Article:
February 26, 2020
I do not agree with the proposed sales practices rule. The proposed rule would require the firm to (1) approve the retail investors account for buying and selling shares of leveraged/inverse investment vehicles pursuant to a due diligence requirement and (2) adopt and implement policies and procedures reasonably designed to achieve compliance with the proposed rules.
I do not believe that a firm can assess whether an individual retail investor is suitably qualified to invest in leveraged/inverse funds. First, it is a subjective evaluation. Second it is an individual choice to invest in a fund and an investor can just not state the truth. I think the proposed screening process is of very little value to the firm and to the investor.
All investments carry risk. All investment instruments (maybe except for US Treasuries) carry risk. Stocks can crash by mismanagement or unforeseen events. The value of bonds can go to zero with sudden increases in interest rates. Investing in foreign nation instruments can sour with political turmoil. Every commercial I hear about trading foreign currency contains a warning that this is risky.
Investing in a leveraged/inverse fund is not the same as trading options. Trading options requires knowledge of unique terminology like call, put, and margin, trading strategies like collars and straddles, and an understanding of the risk exposure unique to these instruments. Trading a leveraged/inverse is simply investing in a fund with a unique risk profile.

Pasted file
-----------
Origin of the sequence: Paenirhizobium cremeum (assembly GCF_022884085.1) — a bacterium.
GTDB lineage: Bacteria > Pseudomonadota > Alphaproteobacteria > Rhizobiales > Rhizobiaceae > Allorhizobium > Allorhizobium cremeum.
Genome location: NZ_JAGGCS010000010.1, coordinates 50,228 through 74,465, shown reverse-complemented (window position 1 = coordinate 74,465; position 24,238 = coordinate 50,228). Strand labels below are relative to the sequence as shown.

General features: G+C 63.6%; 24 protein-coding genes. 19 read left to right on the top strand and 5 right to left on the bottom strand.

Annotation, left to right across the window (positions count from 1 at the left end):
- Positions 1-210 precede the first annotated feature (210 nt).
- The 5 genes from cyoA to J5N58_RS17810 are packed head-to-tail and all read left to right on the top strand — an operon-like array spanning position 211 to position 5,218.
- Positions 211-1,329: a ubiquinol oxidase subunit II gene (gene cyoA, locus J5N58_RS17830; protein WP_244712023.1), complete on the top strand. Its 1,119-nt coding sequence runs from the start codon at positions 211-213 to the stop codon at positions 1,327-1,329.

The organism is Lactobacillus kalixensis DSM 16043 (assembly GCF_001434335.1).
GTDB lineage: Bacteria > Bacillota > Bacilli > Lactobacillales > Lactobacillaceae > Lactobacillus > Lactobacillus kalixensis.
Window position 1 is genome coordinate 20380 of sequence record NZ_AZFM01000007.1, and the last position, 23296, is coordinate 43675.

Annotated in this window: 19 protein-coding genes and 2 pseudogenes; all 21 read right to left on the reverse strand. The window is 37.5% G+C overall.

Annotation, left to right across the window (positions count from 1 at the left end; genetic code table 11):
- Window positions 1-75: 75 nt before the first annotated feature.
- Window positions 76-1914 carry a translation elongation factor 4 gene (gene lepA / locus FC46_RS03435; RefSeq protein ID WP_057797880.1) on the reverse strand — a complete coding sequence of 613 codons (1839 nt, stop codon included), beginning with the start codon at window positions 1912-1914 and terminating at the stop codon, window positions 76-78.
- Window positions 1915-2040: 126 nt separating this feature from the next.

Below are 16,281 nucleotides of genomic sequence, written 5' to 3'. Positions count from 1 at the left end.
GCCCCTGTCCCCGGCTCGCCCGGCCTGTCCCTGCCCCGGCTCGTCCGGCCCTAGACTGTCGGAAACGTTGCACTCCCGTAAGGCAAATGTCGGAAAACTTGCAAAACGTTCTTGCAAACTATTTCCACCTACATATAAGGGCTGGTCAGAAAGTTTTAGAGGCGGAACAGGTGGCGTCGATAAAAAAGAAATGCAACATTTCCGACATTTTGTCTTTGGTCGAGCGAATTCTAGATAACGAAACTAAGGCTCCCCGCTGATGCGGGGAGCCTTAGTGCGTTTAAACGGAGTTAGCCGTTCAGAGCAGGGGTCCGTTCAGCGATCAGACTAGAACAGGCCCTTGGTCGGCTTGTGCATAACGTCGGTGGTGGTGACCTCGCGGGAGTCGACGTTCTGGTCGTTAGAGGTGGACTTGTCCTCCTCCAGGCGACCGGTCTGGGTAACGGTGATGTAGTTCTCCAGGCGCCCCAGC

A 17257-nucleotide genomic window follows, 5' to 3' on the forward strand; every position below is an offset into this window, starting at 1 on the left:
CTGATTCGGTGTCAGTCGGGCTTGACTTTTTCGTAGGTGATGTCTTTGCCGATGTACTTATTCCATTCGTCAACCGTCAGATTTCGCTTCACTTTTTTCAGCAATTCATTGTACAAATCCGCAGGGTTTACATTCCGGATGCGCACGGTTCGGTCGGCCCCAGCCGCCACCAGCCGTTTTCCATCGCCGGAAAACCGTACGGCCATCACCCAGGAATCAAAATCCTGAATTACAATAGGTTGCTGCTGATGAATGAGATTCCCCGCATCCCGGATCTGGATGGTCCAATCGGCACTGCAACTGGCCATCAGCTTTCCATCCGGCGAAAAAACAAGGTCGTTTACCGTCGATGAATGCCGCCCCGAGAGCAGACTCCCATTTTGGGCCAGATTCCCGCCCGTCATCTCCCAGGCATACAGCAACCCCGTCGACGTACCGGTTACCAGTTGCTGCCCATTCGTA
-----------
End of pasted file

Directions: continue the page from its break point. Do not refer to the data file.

This rule is being proposed because most leveraged/inverse funds could not satisfy the limit on fund leverage risk in proposed rule 18f-4 because they provide leveraged or inverse market exposure exceeding 150% of the return or inverse return of the relevant index. These funds therefore would fail the relative VaR test and would not be eligible to use the absolute VaR test. The proposal of an alternate test is agreeable but it ignores the responsibility an investor has to practice due diligence when investing. The Commission should not relieve the investor from their responsibilities and create an arbitrary screening process for firms to apply. If the investor reads the fund prospects then it is apparent that the upside potential is married to a downside risk. It is the investor's responsibility to read the prospectus and understand the fund's investing strategy. I believe that if the Commission chooses to proceed with some version of this rule then it should limit it to a requirement that firms provide retail investors a short, plain-English disclosure generally describing the risks associated with leveraged/inverse investment vehicles as part of the proposed account approval process. For example, before a firm approves a retail investors account for buying and selling shares of a leveraged/inverse investment vehicle, the firm can provide a short plain English statement of the specific risk factors associated with leveraged/inverse investment vehicles (such as the risks related to compounding and other risks that leveraged/inverse funds disclose in their prospectuses).